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Natalie Marie Crane

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Birthplace
Sonoma, CA

Birth year
1987

Lives in
San Francisco

Works in
San Francisco

Website

Schools
L'Accademia di Belle Arti
San Francisco State University

Tags
figurative, photography, traditional, modern, surrealism, landscape, realism, Water

Artist Statement

My work focuses on human figures and behavior. I love to stare at people and determine what colors and shapes make up who they are in that very moment. I enjoy imagining what someone might look like under different circumstances and use colors that might not appear on or near them in reality. I use lenses such as mirrors and water to distort the natural shape, color, and texture of the body. I am particularly intrigued by the way a person’s surroundings affect their skin tone. I continuously remind myself that flesh is translucent and extremely reflective, all the colors around the body affect how it appears. I experiment with using as many colors as I can while maintaining a natural looking figure. Instead of trying to make a perfectly rendered form, I put colors right next to each other that will bring out each other’s brilliance instead of blending them together. Every painting I create is conglomeration of shapes and colors culminating in the final product. Each shape I paint works as a gear while the colors work as teeth. The painting operates properly when all parts fit together, in an often times unexpected way, and everything turns at once in a pivotal moment for the viewer.

The subjects I paint are portrayed in ambiguous positions giving the viewer not only the power to attribute their own take on what the subject is doing and how it feels, but also to discover and determine how the figure relates to them personally. I want the audience to explore each part of my paintings and understand with their eyes how the different elements of the piece are working together. In my experience, the more I look at a piece of work and truly study it, the more connections I build within the artwork. After the struggle of figuring out how something happened one may interpret his or her own personal experiences differently. The process of building connections between the different elements helps guide the viewer into their own personalized emotional response.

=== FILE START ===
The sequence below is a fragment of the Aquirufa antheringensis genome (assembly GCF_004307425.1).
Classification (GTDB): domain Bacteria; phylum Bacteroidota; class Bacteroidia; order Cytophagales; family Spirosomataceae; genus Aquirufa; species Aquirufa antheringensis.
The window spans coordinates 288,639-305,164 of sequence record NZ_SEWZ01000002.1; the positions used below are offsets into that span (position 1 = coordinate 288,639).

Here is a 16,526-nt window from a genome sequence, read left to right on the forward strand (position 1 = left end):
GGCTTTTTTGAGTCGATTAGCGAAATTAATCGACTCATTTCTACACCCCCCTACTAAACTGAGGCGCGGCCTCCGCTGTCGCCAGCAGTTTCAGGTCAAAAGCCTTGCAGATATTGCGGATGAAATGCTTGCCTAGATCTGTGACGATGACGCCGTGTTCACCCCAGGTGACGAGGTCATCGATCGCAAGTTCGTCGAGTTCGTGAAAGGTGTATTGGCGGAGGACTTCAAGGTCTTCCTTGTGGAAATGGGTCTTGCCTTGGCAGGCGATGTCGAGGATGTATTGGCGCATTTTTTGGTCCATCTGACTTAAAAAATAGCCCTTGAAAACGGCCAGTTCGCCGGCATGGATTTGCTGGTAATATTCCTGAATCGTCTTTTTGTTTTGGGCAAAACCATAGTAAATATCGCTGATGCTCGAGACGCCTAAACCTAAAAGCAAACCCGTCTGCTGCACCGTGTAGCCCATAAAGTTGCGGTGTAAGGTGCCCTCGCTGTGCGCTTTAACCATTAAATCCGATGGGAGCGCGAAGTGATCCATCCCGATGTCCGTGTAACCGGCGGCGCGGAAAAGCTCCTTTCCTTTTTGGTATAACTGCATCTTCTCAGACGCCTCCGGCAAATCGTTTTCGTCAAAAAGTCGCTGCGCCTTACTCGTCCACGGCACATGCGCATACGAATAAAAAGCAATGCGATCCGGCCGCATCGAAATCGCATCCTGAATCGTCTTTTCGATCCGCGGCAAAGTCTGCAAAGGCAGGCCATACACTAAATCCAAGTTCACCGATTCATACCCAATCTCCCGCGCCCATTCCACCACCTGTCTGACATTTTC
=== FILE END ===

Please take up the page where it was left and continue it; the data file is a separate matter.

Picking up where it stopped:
Each frame and panel I use to paint on I build from 100 year old redwood that has been salvaged from houses, furniture, bows, and various other objects or structures that my great grandfather built in the 1800s. I expose the rawness of each piece of wood by leaving it unfinished in the built frame to show the beauty of the natural state in which it started. The purpose for which the wood served was to provide for, house, and protect our family. My life is extremely different than his spiritual, strict, and tradition lifestyle. Although the wood he used is providing a sense of stability for me so many years later, it is now backing up and supporting a new set of ideas and values that might have been considered radical and unwelcome through his eyes. Every tool I use to build my panels and frames are ones that he or another member or my family owned and actively used. Painting onto something that was originally made with very specific mechanical intentions, including foundation and stability, juxtaposes the hesitation of each stroke I make and uncertainty of the outcome of each piece.

My purpose for creating art is to develop a deep connection with at least one individual, where a revelation or an inner emotion is soon manifested after identifying with a piece of my work. The art I produce exhibits many colors that are organic and real. The objective is to create a raw experience for the consumer. I aim to create an outer body experience, where the feeling of warmth or cool flush the viewers face while taking in the visual stimulation of shapes and diverse colors that intertwine into a solid and tangible depiction of human sentiment. My mission is to continue to study human behavior and emotion. One may say there are only a certain amount of emotions one can experience or describe, I want to create images that emulate the feelings that are unspoken or maybe even undetermined.


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